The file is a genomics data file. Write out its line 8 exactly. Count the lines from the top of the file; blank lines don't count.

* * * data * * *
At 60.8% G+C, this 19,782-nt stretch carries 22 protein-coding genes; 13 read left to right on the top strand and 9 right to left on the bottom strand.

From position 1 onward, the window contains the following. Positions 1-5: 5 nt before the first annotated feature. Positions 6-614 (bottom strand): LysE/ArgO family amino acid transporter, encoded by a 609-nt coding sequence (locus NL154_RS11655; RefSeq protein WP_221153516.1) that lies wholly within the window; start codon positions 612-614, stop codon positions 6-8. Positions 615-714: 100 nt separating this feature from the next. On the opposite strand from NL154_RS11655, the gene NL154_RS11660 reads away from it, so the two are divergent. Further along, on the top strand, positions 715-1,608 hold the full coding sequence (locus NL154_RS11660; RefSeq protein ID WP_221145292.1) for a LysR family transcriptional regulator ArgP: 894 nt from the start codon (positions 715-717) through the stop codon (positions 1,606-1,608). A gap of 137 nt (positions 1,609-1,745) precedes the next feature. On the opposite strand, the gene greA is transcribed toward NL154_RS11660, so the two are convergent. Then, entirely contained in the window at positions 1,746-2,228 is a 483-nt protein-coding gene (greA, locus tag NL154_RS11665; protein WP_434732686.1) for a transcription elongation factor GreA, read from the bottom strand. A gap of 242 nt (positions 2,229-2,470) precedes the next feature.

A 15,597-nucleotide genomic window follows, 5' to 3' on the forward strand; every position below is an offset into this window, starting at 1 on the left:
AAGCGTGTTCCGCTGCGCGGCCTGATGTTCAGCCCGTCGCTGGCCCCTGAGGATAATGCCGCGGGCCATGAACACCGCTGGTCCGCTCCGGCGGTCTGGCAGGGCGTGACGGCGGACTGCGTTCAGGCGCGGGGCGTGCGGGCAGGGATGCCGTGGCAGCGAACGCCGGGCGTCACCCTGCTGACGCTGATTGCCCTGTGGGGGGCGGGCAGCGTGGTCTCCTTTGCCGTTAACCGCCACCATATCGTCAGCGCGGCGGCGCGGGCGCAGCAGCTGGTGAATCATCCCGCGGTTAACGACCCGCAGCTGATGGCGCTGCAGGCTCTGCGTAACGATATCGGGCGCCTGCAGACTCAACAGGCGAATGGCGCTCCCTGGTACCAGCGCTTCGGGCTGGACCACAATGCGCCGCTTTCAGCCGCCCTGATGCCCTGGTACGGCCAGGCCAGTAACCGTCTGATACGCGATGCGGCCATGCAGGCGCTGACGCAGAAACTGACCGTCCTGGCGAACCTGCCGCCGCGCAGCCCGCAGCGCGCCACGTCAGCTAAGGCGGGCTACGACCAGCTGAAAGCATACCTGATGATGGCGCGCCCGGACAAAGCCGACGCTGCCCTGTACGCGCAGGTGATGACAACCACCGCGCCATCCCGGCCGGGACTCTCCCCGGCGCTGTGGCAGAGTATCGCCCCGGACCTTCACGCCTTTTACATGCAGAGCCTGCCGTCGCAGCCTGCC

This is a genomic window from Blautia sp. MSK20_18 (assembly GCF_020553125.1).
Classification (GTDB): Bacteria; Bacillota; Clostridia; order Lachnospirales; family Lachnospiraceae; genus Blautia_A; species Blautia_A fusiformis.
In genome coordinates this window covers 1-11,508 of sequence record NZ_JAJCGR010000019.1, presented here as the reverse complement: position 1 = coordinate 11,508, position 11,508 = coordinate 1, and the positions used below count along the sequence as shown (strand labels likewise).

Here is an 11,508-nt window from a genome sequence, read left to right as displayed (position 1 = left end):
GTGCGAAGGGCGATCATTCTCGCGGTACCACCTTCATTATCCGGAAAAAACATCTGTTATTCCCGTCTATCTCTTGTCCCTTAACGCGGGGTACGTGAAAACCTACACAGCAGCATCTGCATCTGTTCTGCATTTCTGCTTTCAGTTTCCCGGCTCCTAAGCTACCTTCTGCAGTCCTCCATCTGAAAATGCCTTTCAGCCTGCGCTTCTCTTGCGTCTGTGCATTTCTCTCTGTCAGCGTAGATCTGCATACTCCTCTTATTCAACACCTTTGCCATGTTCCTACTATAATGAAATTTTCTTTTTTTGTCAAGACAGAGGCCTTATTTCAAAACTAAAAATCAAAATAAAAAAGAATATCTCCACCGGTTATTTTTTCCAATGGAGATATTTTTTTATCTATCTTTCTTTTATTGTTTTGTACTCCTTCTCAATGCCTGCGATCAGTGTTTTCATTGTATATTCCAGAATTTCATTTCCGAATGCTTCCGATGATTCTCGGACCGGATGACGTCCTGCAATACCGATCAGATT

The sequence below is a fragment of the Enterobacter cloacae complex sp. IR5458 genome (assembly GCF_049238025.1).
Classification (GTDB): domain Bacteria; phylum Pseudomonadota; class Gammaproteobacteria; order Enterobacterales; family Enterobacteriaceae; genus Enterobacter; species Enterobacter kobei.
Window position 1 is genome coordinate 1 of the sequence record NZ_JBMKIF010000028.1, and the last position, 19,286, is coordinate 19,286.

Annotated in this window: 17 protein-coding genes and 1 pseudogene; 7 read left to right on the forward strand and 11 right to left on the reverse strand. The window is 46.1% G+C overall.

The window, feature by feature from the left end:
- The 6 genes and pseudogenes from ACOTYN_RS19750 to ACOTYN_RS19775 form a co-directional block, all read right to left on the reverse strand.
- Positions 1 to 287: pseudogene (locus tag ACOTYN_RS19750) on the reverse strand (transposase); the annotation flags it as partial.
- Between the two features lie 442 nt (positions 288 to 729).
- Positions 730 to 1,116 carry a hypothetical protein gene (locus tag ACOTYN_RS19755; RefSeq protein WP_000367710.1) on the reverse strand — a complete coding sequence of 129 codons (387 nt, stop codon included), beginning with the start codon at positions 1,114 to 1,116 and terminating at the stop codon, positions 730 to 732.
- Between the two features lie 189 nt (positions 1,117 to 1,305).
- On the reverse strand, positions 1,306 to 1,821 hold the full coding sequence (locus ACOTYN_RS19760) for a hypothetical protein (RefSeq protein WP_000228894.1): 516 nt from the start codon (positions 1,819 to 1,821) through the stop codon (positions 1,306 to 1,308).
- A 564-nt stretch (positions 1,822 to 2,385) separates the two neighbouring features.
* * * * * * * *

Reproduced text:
Here is an 11,508-nt window from a genome sequence, read left to right as displayed (position 1 = left end):